I am at peace. I am at peace with myself. I am at peace with my circumstances. I am at peace with the past and with God.
I didn’t have a mountain top experience nor was it a sudden revelation, I just came to be. A coworker this week mentioned that I have a different look on my face than I had in recent months. I believe my period of mourning has lifted and new life has sprung forth.
I have to say the last six years of my life have been the most difficult I’ve ever experienced. I have detailed these struggles on this blog and I believe this period of darkness inspired some of my best work. If you’re new to the blog, I briefly recap what the last six years has been like- I left a church I had been apart of for fourteen years and the changing spiritual dynamics left me wandering and questioning God. I was hospitalized with anemia,which I found out a year later was caused by Celiac disease. I was laid off from a job, which sent my career in a tailspin. Recurring flare-ups of my Ulcerative Colitis, my nephew’s suicide, my battles with anxiety and depression, and being blindsided by a divorce after eighteen years of marriage.
I was a broken man. My mind, body, and spirit were broken. I felt so hopeless and alone. I know that I wasn’t alone because I had the support of my family and my family of coworkers. I went back to church and joined a men’s group and heard the stories of men who were in my same situation. I sold the house my ex-wife and I built together, which was a burden off of my shoulders and a boost to my mental and financial health.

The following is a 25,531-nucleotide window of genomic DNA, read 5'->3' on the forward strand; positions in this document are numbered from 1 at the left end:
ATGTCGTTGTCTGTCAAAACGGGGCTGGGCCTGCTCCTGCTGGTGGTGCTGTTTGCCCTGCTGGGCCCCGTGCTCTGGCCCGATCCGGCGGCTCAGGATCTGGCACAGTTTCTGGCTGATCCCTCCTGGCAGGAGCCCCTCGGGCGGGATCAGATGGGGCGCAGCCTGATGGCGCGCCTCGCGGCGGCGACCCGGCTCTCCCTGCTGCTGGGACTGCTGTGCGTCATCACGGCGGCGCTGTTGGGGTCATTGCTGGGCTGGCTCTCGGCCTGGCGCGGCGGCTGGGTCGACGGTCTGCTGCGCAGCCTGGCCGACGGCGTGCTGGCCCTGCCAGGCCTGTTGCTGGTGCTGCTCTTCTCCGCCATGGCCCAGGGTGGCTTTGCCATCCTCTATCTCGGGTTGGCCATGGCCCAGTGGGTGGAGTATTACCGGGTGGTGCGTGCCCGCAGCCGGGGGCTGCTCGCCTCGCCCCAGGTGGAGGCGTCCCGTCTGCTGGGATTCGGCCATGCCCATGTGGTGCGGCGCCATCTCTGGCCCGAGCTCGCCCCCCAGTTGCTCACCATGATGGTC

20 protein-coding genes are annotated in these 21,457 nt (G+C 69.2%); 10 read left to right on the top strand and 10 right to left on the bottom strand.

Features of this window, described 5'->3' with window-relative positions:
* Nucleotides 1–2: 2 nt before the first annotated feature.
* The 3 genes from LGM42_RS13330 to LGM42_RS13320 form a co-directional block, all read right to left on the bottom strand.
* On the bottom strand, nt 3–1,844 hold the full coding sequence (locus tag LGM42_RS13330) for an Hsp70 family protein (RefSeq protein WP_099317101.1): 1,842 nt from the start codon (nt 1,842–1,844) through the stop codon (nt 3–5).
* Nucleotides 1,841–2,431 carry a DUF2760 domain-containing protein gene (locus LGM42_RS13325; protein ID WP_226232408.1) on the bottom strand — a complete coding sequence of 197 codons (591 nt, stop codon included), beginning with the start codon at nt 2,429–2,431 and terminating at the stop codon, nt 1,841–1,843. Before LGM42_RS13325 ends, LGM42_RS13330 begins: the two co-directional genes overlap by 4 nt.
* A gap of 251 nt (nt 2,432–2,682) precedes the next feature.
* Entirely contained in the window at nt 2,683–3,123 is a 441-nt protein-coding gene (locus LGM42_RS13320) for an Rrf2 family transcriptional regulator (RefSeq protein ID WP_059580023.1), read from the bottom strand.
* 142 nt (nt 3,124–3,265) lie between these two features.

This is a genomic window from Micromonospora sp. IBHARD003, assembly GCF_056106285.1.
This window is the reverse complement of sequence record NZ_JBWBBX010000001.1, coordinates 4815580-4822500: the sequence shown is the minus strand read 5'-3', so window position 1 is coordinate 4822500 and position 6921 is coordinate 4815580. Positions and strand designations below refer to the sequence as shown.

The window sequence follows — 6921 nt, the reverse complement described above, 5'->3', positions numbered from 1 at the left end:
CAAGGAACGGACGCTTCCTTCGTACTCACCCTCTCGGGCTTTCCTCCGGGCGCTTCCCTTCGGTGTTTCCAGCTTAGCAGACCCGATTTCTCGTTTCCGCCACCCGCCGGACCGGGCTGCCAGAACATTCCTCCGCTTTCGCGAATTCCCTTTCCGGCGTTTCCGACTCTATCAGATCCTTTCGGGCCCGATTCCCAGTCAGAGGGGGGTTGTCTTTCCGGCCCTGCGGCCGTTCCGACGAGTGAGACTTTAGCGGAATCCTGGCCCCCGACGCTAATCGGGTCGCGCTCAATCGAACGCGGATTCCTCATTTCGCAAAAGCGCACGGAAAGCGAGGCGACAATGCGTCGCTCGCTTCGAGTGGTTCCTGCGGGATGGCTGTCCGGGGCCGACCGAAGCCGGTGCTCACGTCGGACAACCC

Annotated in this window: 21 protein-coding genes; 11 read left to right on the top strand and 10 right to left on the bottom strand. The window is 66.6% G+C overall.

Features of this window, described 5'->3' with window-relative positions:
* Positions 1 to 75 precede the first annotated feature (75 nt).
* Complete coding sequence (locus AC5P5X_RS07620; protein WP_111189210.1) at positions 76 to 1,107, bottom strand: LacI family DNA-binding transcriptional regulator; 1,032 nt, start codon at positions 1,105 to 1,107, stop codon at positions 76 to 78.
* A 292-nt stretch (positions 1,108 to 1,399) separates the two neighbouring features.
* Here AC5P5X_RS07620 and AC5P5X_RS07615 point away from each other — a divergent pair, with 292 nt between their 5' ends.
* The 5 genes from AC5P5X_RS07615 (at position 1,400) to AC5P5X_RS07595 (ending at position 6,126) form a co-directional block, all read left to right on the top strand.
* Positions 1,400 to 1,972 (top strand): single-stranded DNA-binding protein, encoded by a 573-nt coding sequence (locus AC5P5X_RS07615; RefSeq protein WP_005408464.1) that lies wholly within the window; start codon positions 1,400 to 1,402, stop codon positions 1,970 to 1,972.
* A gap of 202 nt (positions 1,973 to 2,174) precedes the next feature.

When I think about my struggles, I’m reminded of two Bible verses, Philippians 4:7 and Romans 8:28. To summarize, Philippians 4:7 discusses a peace that transcends all understanding, while Romans 8:28 talks about how God uses all things to work together for our good. These Scriptures don’t say that everything that happens to us will be good, but we can have a peaceful heart in the worst of times. I memorized Romans 8:28 and Philippians 4:7 when I first became a Christian, but the truth of those verses have really sank into my heart.
At the beginning of the year, I posted about this year being a year of restoration, and it has become that, a period of restoration. Being at peace doesn’t mean that everything has worked out and is resolved like a sitcom, drama or movie. Finding peace means that no matter what happens, you’ll be okay. You’ve made it through previous hard times and you’re going to get through this.